An ad from a classified site reads: “I am looking for a rental with (sic) immediate possession as my daughter and I have been staying in a tent for three days now.” It goes on to state the person posting the ad has excellent references and a stable income.
The ad is perhaps an extreme indicator of the desperate Victoria rental market where the vacancy rate has effectively become zero (it’s estimated at 0.6 per cent), but according to Kaye Melliship of the Greater Victoria Housing Society (GVHS), the ad’s desperate tone is not an aberration in today’s market.
“With a zero per cent vacancy rate, it’s a hot and unfriendly market out there right now. Everyone is aware of the situation but there’s very little advice I can offer to anyone looking for accommodations. We’re doing our best to add more rental units to the market but it’s a long process and it’s not going to happen overnight,” said Melliship.
The GVHS is a non-profit society dedicated to providing affordable, stable housing in the City of Victoria. It currently owns 16 properties with 765 rental units — all of them occupied.
Other non-profits, like the Pacifica Housing Advisory Association, have also seen the impact of the tight rental market. Pacifica is an organization operating 850 units with another 108 currently under construction, and expected to come available in December.
Dean Fortin, Pacifica’s executive director, remains optimistic that solutions to the rental crisis can be found, but acknowledges that his organization has a waiting list of 1,500 individuals looking for affordable housing.
For Julius Gusman and his partner Devie, the search for rental accommodations was a six-week ordeal during which they spent several hours a day scouring rental ads and attending viewings and interviews with prospective landlords.
“It was very frustrating at times,” said Gusman, who moved to Victoria from Courtenay to take advantage of job opportunities as a carpenter. “We would respond to an ad that had been posted 25 minutes earlier only to be told there were already 16 people signed up to view the property.”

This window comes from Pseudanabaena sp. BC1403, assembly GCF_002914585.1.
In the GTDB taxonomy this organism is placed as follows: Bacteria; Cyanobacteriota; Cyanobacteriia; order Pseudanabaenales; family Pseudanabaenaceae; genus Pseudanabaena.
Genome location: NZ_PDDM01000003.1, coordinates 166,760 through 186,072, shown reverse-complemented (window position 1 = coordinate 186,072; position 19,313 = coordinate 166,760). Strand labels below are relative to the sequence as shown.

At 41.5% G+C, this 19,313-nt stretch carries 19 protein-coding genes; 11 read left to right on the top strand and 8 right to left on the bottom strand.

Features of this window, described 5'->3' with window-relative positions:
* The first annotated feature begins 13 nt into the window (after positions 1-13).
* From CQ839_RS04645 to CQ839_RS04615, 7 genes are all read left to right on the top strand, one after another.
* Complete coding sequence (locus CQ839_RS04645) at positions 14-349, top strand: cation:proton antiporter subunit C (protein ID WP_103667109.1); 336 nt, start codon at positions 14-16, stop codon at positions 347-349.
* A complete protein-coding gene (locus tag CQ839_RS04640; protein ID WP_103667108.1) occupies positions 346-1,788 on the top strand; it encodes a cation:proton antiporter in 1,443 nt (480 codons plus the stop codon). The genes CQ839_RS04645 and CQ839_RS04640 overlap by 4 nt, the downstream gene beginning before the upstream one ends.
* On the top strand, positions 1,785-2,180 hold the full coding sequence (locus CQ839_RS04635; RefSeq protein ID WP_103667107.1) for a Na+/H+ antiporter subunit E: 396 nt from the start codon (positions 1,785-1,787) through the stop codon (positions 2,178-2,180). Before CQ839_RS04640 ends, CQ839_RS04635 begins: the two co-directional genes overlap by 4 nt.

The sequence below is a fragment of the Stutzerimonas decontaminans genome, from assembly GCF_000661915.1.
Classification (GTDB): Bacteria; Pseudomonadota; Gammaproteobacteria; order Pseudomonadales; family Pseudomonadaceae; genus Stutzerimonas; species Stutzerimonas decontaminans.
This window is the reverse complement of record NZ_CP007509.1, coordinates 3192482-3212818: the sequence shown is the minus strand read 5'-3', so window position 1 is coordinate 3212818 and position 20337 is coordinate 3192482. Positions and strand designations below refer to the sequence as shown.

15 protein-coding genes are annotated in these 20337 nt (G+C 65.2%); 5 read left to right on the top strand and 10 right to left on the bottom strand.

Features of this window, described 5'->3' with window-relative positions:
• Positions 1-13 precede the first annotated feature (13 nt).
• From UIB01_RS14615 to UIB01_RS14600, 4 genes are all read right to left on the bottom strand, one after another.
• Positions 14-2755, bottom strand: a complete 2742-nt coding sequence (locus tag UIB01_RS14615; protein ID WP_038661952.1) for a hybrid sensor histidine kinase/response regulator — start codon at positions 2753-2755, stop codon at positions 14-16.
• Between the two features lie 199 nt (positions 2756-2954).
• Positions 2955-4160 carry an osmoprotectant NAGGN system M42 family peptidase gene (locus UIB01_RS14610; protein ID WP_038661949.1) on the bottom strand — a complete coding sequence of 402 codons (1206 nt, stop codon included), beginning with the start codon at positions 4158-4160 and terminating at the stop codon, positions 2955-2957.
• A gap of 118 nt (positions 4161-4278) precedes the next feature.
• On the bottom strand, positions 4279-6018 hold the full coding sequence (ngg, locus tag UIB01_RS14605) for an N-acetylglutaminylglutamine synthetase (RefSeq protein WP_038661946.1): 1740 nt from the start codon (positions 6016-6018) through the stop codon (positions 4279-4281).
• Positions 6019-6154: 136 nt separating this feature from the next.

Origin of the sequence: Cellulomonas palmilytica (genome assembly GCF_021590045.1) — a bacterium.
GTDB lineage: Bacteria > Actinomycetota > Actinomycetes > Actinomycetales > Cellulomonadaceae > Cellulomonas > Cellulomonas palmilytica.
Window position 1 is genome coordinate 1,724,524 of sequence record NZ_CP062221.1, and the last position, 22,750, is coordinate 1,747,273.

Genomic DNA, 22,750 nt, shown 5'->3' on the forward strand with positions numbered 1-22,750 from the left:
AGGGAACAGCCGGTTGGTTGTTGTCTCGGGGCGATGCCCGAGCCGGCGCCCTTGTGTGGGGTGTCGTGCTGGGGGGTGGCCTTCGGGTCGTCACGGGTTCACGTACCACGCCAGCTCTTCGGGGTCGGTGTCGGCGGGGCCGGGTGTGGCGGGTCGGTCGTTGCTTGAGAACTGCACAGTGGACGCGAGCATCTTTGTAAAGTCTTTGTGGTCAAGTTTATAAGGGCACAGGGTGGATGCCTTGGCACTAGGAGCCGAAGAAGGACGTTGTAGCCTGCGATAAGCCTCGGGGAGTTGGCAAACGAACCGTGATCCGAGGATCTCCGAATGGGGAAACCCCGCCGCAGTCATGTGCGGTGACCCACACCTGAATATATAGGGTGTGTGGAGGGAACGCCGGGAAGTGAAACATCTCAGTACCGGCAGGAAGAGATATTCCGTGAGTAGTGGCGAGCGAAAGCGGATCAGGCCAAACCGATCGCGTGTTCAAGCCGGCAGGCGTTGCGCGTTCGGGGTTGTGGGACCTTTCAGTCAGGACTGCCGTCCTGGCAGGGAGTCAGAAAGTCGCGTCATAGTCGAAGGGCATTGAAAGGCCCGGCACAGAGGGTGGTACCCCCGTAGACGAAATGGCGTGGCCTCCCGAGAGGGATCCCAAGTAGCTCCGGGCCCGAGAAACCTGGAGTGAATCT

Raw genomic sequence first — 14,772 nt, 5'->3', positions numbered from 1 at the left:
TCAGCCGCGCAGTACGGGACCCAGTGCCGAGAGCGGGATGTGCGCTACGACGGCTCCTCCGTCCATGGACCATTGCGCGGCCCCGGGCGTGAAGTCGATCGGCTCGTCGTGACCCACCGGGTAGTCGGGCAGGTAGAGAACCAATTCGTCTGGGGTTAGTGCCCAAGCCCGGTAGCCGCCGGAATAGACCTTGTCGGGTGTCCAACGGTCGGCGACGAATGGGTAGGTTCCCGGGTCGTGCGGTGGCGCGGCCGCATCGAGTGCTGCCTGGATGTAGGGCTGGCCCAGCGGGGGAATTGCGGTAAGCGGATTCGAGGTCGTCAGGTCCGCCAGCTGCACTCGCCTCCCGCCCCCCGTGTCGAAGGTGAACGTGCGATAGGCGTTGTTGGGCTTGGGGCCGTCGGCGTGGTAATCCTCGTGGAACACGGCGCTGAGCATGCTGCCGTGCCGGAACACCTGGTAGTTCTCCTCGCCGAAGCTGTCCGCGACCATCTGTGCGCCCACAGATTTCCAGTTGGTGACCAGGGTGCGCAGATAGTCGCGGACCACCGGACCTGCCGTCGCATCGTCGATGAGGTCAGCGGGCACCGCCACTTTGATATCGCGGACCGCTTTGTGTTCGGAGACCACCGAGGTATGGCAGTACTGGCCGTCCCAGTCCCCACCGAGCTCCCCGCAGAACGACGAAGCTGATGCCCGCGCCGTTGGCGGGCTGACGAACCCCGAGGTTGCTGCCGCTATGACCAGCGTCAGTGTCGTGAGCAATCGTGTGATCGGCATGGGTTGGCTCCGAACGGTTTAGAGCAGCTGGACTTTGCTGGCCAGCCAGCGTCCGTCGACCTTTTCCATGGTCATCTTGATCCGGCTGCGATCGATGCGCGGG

He added the viewing and interview process was often a “cattle call” where up to 30 other prospective tenants were herded through a property and found themselves competing for consideration as tenants.
“It really is a competition where landlords are asking for bank statements, references, credit checks, and even the make and model of your car,” said Gusman. He and his partner had sold their own home to move to Victoria and, as a result, didn’t have previous rental references, a situation that disqualified them from consideration in several instances.
Other factors, such as family makeup can have a serious impact in a search for housing.
“I’m a single mom with a six-year-old daughter and the number of times I’ve been told I won’t even be considered with a child is amazing,” said Nichole Makiewicz, whose own search for a rental home is now entering its fourth week. “I answer ads where they ask if I have children and don’t even get a response. One guy told me that he wouldn’t consider kids under seven in the same way he wouldn’t consider dogs or cats.”
Pets or large families also tend to have a chilling effect on qualifying for a rental property, according to Melliship. Both she and Fortin said their organizations exist in an effort to bring affordable housing to Victoria, but both acknowledge that there are no quick fix solutions.
As for Gusman, he and his partner managed to find accommodations in an older property near downtown.
“We found it through word of mouth,” said Gusman. “A friend of a friend was moving out of a place and recommended us to his landlord. I met the gentleman before he had even advertised the vacancy and managed to get the place. I think that it might have been the only way we were ever going to get a place to live.”